Jewish Groups Split over Provisions of Child-care Bill Passed by Senate

Orthodox Jewish groups are pleased with landmark child-care legislation adopted by the U.S. Senate last Friday.

But a number of other Jewish groups are concerned about provisions in the bill that allow federal funds to go to day-care programs operated by religious institutions.

The bill, which must pass the House of Representatives and be signed by President Bush before it becomes law, would provide funds for parents to send children, up to age 13, to day-care programs before or after the school day.

A provision added to the bill a few weeks ago would allow those funds to go to day-care programs run by sectarian institutions, such as synagogues, Hebrew day schools and yeshivot.

Agudath Israel of America and Torah Umesorah, the National Society for Hebrew Day Schools, welcomed the Senate’s approval of the legislative package.

But several other Jewish groups fear that allowing federal funds to go to sectarian institutions would be tantamount to government endorsement of religion.

Groups that oppose the funding provision include the American Jewish Committee, American Jewish Congress, B’nai B’rith Women, Council of Jewish Federations, Na’amat Women, National Council of Jewish Women and Union of American Hebrew Congregations.

Those groups are hoping that the House approves stricter language that would seek to prevent the appearance of government entanglement with religion. Differences in the two child-care bills would then be ironed out by a House-Senate conference committee.

CHANGE WAS MADE TO WIN SUPPORT

It is not clear whether Bush would sign the child-care bill as approved by the Senate. The president favored a Republican alternative to the bill passed Friday that would have reimbursed parents through tax credits. But the Senate defeated that proposal.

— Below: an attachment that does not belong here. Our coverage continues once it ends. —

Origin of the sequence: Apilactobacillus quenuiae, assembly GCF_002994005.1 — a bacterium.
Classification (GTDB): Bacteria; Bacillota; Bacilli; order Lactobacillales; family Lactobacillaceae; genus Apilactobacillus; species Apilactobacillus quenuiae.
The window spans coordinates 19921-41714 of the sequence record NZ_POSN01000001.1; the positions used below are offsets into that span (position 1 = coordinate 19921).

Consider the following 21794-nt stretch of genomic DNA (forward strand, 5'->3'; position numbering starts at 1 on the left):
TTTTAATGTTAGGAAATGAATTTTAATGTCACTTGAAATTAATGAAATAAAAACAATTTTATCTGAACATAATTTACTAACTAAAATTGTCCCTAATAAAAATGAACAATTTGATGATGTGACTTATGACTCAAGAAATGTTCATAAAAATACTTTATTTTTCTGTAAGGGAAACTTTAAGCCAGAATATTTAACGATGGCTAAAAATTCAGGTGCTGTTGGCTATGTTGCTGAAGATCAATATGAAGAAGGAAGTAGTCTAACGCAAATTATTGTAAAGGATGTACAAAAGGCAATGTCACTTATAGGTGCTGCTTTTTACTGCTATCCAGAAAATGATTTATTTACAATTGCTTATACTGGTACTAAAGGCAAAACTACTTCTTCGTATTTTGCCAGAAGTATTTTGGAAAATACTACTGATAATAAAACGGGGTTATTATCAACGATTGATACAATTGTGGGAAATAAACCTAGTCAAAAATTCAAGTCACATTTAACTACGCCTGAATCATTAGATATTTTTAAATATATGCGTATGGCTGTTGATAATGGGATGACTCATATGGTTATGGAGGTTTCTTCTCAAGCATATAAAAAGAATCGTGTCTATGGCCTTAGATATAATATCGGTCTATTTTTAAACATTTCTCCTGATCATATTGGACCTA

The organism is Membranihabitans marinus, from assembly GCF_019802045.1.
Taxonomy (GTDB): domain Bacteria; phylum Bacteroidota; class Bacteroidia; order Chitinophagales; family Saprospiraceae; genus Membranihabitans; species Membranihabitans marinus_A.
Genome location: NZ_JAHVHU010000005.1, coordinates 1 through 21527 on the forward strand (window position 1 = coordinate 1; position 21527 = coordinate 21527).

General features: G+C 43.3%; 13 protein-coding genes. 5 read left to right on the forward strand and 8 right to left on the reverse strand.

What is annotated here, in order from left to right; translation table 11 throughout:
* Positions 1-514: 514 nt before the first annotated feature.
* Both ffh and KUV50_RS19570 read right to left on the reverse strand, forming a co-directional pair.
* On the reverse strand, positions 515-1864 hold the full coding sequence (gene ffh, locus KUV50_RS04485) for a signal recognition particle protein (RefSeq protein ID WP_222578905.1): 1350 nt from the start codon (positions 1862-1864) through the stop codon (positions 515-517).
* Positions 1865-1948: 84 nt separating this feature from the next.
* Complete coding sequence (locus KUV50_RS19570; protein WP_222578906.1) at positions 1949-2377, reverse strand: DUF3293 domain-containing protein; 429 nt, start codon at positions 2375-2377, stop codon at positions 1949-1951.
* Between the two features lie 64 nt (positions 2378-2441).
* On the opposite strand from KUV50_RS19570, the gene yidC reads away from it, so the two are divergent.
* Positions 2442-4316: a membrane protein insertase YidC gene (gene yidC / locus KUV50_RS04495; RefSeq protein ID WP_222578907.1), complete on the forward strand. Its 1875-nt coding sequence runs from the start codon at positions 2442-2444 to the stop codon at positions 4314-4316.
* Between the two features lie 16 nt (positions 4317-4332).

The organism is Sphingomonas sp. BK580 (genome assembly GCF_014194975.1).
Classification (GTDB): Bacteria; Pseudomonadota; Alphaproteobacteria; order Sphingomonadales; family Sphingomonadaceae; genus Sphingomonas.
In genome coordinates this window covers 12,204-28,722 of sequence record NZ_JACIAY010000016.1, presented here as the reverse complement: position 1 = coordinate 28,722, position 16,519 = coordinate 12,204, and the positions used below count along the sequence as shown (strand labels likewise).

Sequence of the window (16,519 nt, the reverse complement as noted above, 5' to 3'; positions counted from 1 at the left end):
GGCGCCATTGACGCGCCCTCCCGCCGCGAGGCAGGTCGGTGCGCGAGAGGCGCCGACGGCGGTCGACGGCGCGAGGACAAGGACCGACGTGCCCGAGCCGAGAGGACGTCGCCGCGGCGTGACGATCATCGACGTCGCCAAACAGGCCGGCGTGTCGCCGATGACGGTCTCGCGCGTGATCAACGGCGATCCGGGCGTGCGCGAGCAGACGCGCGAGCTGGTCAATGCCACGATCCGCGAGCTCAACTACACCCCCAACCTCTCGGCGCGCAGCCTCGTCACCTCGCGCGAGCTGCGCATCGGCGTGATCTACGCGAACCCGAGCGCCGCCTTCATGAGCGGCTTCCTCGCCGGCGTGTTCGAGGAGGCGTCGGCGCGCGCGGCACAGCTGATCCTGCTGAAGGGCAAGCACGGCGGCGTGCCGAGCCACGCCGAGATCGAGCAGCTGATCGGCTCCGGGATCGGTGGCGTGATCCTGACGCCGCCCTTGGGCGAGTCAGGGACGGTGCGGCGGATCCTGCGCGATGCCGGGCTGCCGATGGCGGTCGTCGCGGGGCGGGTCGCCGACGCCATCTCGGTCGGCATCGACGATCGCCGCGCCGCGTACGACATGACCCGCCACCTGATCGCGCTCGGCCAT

The bill passed Friday would provide $1.2 billion in federal funds to be distributed annually to parents in the form of vouchers issued by state governments.

Jewish groups critical of the Senate bill had been largely supportive of it until the change on funding of sectarian institutions was made.

The non-Orthodox Jewish groups also oppose two other provisions in the Senate bill:

One that would allow sectarian day-care providers to give preference in hiring to workers whose religious views are most compatible to the sponsoring facility.

Another that would allow sectarian providers to give preference in admissions policies to children of parents who have a “pre-existing relationship” to the facility, such as membership in a synagogue sponsoring a day-care program.

In past cases involving the use of federal funds for sectarian educational purposes, the Supreme Court has upheld some uses and struck down others.

Sammie Moshenberg, director of NCJW’s Washington office, called the constitutionality of such use of federal funds “up for grabs.”

While Moshenberg sees no difference in constitutionality of whether such funds go through parents or not, David Zwiebel, general counsel and director of government relations at Agudath Israel, made such a distinction.

Funds going directly from governments to sectarian programs, and not through parents, would raise “difficult questions,” Zwiebel argued.

REFORM SCHOOLS FAVOR AID

One Jewish group caught in the middle of the child-care debate was Conservative Judaism’s 65-member Solomon Schechter Day School Association. It initially supported the Ford-Durenberger Amendment, through its membership in the Council for American Public Education, representing mainly parochial schools.

Robert Abramson, director of the education department at the United Synagogue of America, which oversees the Schechter association, said it initially “misread the implications of the amendment,” and had to inform the Senate otherwise. He said his group has traditionally opposed federal aid to sectarian education programs.

By contrast, the Council of Reform Day Schools backs federal aid to sectarian child-care programs, said Erwin Shlachter, its president.

Shlachter, headmaster of the Rodeph Shalom School on New York’s West Side, said the 15-member group believed that allowing federal aid to go exclusively to non-sectarian child-care programs “impinges on the right of people to practice their religion.”

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